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The Truth About Truth

Evidence Of Good Evidence

by Chris Corlett

Last month’s Personal Update article introduced the reader to “Correspondence Truth,” which requires that any truth corresponds to reality or fact(s) Bertrand Russell states, “Although truth and falsehood are properties of beliefs, they are properties dependent upon the relations of the beliefs to other things, not upon any internal quality of the beliefs.” Truth and falsehood, rather than being inherent to the assertion, are determined by supporting data and information. To conclude otherwise risks a kind of circular reasoning that unfortunately pervades throughout what passes for reasoning today. Legal professionals call these facts “evidence” and enter such evidence into the court record from which they make their case. Many familiar books evoke this “case from evidence structure” such as Evidence That Demands a Verdict by Josh McDowell and The Case for Christ by Lee Strobel. Bob Cornuke, a regular speaker at our Strategic Perspective International Conference in Idaho, includes the following on his website for the BASE Institute:

“We acknowledge (the Bible) as our reliable standard of truth. Using the Bible and other historic sources, coupled with scholarly research supported by archaeological evidence, BASE endeavors to dispel the notion that the Bible is a collection of fables and legend.” [1]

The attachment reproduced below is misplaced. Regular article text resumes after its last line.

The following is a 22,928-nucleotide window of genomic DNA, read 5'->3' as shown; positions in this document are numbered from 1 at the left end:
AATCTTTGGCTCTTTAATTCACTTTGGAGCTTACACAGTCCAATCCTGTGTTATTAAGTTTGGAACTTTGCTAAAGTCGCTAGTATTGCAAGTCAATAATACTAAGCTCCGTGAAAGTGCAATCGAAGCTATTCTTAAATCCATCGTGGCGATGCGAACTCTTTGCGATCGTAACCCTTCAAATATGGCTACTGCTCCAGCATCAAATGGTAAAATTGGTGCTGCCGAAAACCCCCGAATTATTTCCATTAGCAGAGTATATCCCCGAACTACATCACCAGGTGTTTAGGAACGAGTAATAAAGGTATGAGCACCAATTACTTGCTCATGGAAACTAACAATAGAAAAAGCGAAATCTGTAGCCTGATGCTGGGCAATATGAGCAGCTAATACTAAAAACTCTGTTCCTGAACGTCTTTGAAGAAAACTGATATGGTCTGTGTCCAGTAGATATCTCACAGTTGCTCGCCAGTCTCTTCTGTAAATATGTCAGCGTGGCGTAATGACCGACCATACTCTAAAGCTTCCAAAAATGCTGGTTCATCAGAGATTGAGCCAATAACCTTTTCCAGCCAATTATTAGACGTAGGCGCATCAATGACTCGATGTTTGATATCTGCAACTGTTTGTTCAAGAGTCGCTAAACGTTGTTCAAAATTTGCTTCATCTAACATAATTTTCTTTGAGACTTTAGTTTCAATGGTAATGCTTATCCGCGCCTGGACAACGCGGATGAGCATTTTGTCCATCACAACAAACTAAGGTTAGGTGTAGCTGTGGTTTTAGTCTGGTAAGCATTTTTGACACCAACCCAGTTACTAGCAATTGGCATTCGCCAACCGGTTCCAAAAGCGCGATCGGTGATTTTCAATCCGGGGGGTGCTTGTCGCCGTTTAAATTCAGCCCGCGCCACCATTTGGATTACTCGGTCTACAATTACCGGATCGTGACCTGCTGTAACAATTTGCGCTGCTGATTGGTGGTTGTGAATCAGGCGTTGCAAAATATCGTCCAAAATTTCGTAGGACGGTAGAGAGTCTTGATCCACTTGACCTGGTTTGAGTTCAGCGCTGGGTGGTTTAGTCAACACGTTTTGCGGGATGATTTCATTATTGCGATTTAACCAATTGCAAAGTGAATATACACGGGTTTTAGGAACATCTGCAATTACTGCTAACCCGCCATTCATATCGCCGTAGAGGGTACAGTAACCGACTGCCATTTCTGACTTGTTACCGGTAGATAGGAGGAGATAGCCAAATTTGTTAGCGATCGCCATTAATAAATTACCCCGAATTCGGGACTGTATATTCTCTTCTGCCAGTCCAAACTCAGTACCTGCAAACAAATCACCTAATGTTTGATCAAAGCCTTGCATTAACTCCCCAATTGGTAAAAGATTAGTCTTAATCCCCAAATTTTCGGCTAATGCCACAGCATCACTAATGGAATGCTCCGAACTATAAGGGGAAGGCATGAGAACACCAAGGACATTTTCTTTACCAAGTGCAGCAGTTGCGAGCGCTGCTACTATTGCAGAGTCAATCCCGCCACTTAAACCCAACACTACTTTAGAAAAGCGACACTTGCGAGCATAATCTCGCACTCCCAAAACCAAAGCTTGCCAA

The “Federal Rules of Evidence”[2] codify sixty-seven individual rules grouped into eleven articles which judges and lawyers meticulously master if they want to apply them in the courtrooms in which they practice.

Neither this article nor this author claim this sort of scholarship. It is enough to determine whether evidence is good evidence to remember this: “Evidence must be both reliable and relevant.” Dr. Missler captures this in one of his vignettes he peppers throughout his teachings and it goes something like this — When confronted by the claim of the remarkable accuracy of an atomic clock, he asked the two questions which needed to be asked: “How do we know?” and “Why do we care?” The first question explores the reliability of the data and the second question requires even trustworthy data to be useful and applicable.

The Bible meets this dual test of evidence. “All scripture is given by inspiration of God, and is profitable for doctrine, for reproof, for correction, for instruction in righteousness.”[3] Beyond this textual claim, its prophetic accuracy (e.g., The Seventy Weeks of Daniel, The Virgin Birth), its heptadic structure and its historical accuracy are among the many compelling reasons to conclude the Bible is reliable. And Paul lists four ways — doctrine, reproof, correction and instruction in righteousness — in which it is relevant regardless of the century in which it is read. Isaiah asserts, “The grass withereth, the flower fadeth: but the word of our God shall stand for ever.”[4] There is evidence for the Bible as “an integrated message system from outside our time domain.” The Bible is itself a valuable piece of evidence when supporting an assertion or claim.